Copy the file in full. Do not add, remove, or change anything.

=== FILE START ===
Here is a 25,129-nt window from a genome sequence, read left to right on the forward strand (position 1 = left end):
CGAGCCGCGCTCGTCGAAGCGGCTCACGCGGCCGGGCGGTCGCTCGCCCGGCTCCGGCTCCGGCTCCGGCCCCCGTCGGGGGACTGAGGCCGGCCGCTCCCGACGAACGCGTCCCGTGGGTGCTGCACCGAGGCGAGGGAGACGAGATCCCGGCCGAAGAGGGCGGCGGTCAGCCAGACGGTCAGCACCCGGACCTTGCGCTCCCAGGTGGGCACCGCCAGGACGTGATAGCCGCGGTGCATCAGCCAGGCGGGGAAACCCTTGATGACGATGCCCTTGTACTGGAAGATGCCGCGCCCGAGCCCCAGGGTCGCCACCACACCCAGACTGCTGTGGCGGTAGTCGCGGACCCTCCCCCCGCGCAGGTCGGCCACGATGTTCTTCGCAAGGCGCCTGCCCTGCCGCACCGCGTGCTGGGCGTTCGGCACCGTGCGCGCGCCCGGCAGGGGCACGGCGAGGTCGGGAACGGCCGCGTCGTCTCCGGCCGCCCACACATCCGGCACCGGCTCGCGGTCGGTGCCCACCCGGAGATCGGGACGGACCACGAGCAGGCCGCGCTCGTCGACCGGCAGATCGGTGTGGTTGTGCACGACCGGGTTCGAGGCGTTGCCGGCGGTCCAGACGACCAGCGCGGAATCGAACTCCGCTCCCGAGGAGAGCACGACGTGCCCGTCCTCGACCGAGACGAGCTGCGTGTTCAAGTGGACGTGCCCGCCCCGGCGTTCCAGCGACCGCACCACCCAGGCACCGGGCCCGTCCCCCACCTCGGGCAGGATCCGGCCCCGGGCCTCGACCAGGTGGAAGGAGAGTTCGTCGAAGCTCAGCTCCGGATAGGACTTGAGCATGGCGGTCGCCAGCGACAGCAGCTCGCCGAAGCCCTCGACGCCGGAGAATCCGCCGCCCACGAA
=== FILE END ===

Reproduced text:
Here is a 25,129-nt window from a genome sequence, read left to right on the forward strand (position 1 = left end):
CGAGCCGCGCTCGTCGAAGCGGCTCACGCGGCCGGGCGGTCGCTCGCCCGGCTCCGGCTCCGGCTCCGGCCCCCGTCGGGGGACTGAGGCCGGCCGCTCCCGACGAACGCGTCCCGTGGGTGCTGCACCGAGGCGAGGGAGACGAGATCCCGGCCGAAGAGGGCGGCGGTCAGCCAGACGGTCAGCACCCGGACCTTGCGCTCCCAGGTGGGCACCGCCAGGACGTGATAGCCGCGGTGCATCAGCCAGGCGGGGAAACCCTTGATGACGATGCCCTTGTACTGGAAGATGCCGCGCCCGAGCCCCAGGGTCGCCACCACACCCAGACTGCTGTGGCGGTAGTCGCGGACCCTCCCCCCGCGCAGGTCGGCCACGATGTTCTTCGCAAGGCGCCTGCCCTGCCGCACCGCGTGCTGGGCGTTCGGCACCGTGCGCGCGCCCGGCAGGGGCACGGCGAGGTCGGGAACGGCCGCGTCGTCTCCGGCCGCCCACACATCCGGCACCGGCTCGCGGTCGGTGCCCACCCGGAGATCGGGACGGACCACGAGCAGGCCGCGCTCGTCGACCGGCAGATCGGTGTGGTTGTGCACGACCGGGTTCGAGGCGTTGCCGGCGGTCCAGACGACCAGCGCGGAATCGAACTCCGCTCCCGAGGAGAGCACGACGTGCCCGTCCTCGACCGAGACGAGCTGCGTGTTCAAGTGGACGTGCCCGCCCCGGCGTTCCAGCGACCGCACCACCCAGGCACCGGGCCCGTCCCCCACCTCGGGCAGGATCCGGCCCCGGGCCTCGACCAGGTGGAAGGAGAGTTCGTCGAAGCTCAGCTCCGGATAGGACTTGAGCATGGCGGTCGCCAGCGACAGCAGCTCGCCGAAGCCCTCGACGCCGGAGAATCCGCCGCCCACGAA